- a supplement to a will, containing an addition, explanation, modification, etc., of something in the will.
- any supplement; appendix.
Origin of codicil
1375–1425; late Middle English < Late Latin cōdicillus (in Latin, commonly in plural only), equivalent to Latin cōdic- (stem of cōdex) codex + -illus diminutive suffix
Dictionary.com Unabridged Based on the Random House Unabridged Dictionary, © Random House, Inc. 2018
Examples from the Web for codicil
He wrote a letter to Morrissey suggesting a second codicil and pitching himself as the man to do it.
Unfortunately, Whitaker never got to discuss the third codicil with Mrs. Astor or see her sign it.
The codicil was written and signed with the Admiral's own hand.
“I think I quite understand the nature of the codicil,” the solicitor said.The Nebuly Coat
John Meade Falkner
But for nearly a week Moya added a codicil silently to her prayer.The Highgrader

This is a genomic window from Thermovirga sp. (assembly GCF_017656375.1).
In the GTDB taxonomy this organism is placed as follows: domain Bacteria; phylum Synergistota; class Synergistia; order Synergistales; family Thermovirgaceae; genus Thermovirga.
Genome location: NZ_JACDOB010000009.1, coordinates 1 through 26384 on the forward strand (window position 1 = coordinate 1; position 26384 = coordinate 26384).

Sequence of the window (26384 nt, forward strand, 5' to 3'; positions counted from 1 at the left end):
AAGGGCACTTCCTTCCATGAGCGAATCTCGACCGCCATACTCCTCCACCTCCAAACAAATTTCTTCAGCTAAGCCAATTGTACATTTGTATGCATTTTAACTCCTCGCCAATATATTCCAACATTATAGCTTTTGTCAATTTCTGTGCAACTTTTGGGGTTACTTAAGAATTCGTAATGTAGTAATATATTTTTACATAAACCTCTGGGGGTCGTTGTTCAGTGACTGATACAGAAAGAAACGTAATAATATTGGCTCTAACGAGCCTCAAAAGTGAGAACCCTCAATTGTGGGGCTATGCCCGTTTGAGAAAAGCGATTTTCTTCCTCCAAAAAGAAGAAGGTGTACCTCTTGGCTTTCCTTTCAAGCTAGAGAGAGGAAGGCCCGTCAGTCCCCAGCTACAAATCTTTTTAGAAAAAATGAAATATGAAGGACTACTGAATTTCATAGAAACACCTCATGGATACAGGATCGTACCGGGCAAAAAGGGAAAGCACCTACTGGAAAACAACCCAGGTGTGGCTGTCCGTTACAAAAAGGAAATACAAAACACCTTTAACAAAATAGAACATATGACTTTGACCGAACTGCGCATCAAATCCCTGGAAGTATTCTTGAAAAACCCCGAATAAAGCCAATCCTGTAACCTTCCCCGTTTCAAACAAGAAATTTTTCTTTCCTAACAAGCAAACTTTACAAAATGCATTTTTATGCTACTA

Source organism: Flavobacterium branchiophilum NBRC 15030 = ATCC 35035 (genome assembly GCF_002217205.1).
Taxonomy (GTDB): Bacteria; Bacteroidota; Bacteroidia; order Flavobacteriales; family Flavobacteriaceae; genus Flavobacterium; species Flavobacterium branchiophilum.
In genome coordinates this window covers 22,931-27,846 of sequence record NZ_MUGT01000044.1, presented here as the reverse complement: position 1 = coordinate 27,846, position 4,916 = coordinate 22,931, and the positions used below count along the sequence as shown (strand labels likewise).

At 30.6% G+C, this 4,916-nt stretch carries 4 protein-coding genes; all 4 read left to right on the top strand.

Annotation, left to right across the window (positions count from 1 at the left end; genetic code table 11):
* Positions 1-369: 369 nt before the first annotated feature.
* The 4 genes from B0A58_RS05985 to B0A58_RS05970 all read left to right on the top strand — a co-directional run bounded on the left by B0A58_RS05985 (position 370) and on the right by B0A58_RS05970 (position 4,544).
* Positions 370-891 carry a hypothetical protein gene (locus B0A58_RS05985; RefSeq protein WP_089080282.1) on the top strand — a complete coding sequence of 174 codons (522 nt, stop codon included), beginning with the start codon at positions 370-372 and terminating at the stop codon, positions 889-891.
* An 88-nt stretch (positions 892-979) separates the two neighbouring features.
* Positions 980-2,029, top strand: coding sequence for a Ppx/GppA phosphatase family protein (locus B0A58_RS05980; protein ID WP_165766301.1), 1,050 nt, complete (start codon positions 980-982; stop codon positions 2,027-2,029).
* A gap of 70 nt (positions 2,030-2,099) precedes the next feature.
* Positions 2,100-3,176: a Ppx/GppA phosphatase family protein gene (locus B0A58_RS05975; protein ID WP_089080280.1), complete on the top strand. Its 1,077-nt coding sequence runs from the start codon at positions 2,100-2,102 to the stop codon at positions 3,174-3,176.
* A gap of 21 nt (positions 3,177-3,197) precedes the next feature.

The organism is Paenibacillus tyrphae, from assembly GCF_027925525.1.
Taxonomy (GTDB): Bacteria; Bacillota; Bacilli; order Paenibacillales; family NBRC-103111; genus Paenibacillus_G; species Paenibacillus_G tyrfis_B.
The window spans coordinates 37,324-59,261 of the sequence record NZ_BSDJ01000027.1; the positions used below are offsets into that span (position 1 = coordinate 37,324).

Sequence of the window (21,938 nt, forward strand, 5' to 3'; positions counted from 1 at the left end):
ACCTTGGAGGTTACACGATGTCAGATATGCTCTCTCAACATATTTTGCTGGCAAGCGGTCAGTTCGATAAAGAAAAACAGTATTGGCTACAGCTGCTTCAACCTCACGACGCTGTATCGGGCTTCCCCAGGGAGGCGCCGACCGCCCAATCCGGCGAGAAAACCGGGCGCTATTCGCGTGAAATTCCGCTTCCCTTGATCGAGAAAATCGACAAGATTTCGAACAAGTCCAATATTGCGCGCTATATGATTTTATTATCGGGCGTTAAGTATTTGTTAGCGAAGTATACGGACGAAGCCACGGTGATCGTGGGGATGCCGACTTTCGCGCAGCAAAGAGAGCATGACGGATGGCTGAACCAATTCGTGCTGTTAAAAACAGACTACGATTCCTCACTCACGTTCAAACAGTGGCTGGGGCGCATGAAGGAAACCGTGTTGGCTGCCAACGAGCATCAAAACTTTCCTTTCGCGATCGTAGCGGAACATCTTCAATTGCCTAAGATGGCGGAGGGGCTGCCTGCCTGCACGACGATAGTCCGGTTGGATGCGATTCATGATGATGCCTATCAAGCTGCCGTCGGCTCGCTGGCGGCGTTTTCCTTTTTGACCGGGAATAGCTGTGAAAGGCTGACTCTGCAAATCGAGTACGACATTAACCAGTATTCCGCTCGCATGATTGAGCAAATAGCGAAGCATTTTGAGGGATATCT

William MacLeod Raine
(Oct. 15) Adds a codicil to his will with a few alterations of bequests.Luca Signorelli
I was goin' to take this to Ferret on my way home—and it's the codicil to my will, this is.The Giant's Robe
- law a supplement modifying a will or revoking some provision of it
- an additional provision; appendix
C15: from Late Latin cōdicillus, literally: a little book, diminutive of codex
Collins English Dictionary - Complete & Unabridged 2012 Digital Edition © William Collins Sons & Co. Ltd. 1979, 1986 © HarperCollins Publishers 1998, 2000, 2003, 2005, 2006, 2007, 2009, 2012
Word Origin and History for codicil
early 15c., from Middle French codicille, from Latin codicillus "a short writing, a small writing tablet," diminutive of codex (genitive codicis), see code (n.).
Online Etymology Dictionary, © 2010 Douglas Harper